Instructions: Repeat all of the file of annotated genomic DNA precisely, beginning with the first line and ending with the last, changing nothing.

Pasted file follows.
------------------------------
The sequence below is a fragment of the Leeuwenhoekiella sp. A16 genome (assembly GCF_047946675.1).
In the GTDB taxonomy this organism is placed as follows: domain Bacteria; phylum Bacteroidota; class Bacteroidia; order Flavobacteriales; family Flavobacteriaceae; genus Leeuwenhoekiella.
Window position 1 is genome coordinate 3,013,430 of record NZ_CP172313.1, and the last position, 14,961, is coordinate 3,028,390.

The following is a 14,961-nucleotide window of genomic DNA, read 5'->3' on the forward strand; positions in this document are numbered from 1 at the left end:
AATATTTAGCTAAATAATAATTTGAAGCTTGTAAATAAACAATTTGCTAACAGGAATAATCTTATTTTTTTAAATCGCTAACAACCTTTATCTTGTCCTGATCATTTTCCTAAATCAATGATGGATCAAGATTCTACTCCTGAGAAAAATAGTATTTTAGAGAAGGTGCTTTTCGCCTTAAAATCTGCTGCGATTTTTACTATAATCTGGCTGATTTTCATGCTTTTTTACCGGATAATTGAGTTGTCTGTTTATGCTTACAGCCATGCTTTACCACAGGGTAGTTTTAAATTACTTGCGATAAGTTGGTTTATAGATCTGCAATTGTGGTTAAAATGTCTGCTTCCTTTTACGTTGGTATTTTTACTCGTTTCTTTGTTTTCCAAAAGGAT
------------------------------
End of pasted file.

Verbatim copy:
The sequence below is a fragment of the Leeuwenhoekiella sp. A16 genome (assembly GCF_047946675.1).
In the GTDB taxonomy this organism is placed as follows: domain Bacteria; phylum Bacteroidota; class Bacteroidia; order Flavobacteriales; family Flavobacteriaceae; genus Leeuwenhoekiella.
Window position 1 is genome coordinate 3,013,430 of record NZ_CP172313.1, and the last position, 14,961, is coordinate 3,028,390.

The following is a 14,961-nucleotide window of genomic DNA, read 5'->3' on the forward strand; positions in this document are numbered from 1 at the left end:
AATATTTAGCTAAATAATAATTTGAAGCTTGTAAATAAACAATTTGCTAACAGGAATAATCTTATTTTTTTAAATCGCTAACAACCTTTATCTTGTCCTGATCATTTTCCTAAATCAATGATGGATCAAGATTCTACTCCTGAGAAAAATAGTATTTTAGAGAAGGTGCTTTTCGCCTTAAAATCTGCTGCGATTTTTACTATAATCTGGCTGATTTTCATGCTTTTTTACCGGATAATTGAGTTGTCTGTTTATGCTTACAGCCATGCTTTACCACAGGGTAGTTTTAAATTACTTGCGATAAGTTGGTTTATAGATCTGCAATTGTGGTTAAAATGTCTGCTTCCTTTTACGTTGGTATTTTTACTCGTTTCTTTGTTTTCCAAAAGGAT